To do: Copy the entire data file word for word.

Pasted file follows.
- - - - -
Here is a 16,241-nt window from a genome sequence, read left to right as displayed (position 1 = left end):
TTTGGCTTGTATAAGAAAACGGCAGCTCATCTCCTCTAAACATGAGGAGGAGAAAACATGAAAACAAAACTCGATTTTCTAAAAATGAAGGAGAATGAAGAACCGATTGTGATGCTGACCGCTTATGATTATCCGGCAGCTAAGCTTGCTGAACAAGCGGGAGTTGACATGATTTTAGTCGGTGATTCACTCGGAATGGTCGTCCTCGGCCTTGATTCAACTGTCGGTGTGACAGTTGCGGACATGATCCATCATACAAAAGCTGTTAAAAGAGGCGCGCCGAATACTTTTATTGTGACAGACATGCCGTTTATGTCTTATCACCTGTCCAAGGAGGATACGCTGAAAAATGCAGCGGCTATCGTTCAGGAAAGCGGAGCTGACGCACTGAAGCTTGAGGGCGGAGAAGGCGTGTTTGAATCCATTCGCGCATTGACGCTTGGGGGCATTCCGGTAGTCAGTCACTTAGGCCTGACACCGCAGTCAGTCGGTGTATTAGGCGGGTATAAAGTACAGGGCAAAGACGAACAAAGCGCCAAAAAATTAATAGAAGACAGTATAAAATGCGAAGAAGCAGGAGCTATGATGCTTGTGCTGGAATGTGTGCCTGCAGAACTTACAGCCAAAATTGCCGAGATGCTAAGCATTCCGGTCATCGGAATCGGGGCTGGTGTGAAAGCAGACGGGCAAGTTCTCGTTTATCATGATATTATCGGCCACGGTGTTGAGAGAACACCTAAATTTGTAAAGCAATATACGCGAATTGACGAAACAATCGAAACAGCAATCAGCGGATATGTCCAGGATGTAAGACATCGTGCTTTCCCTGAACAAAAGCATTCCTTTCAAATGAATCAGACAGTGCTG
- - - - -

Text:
Here is a 16,241-nt window from a genome sequence, read left to right as displayed (position 1 = left end):
TTTGGCTTGTATAAGAAAACGGCAGCTCATCTCCTCTAAACATGAGGAGGAGAAAACATGAAAACAAAACTCGATTTTCTAAAAATGAAGGAGAATGAAGAACCGATTGTGATGCTGACCGCTTATGATTATCCGGCAGCTAAGCTTGCTGAACAAGCGGGAGTTGACATGATTTTAGTCGGTGATTCACTCGGAATGGTCGTCCTCGGCCTTGATTCAACTGTCGGTGTGACAGTTGCGGACATGATCCATCATACAAAAGCTGTTAAAAGAGGCGCGCCGAATACTTTTATTGTGACAGACATGCCGTTTATGTCTTATCACCTGTCCAAGGAGGATACGCTGAAAAATGCAGCGGCTATCGTTCAGGAAAGCGGAGCTGACGCACTGAAGCTTGAGGGCGGAGAAGGCGTGTTTGAATCCATTCGCGCATTGACGCTTGGGGGCATTCCGGTAGTCAGTCACTTAGGCCTGACACCGCAGTCAGTCGGTGTATTAGGCGGGTATAAAGTACAGGGCAAAGACGAACAAAGCGCCAAAAAATTAATAGAAGACAGTATAAAATGCGAAGAAGCAGGAGCTATGATGCTTGTGCTGGAATGTGTGCCTGCAGAACTTACAGCCAAAATTGCCGAGATGCTAAGCATTCCGGTCATCGGAATCGGGGCTGGTGTGAAAGCAGACGGGCAAGTTCTCGTTTATCATGATATTATCGGCCACGGTGTTGAGAGAACACCTAAATTTGTAAAGCAATATACGCGAATTGACGAAACAATCGAAACAGCAATCAGCGGATATGTCCAGGATGTAAGACATCGTGCTTTCCCTGAACAAAAGCATTCCTTTCAAATGAATCAGACAGTGCTG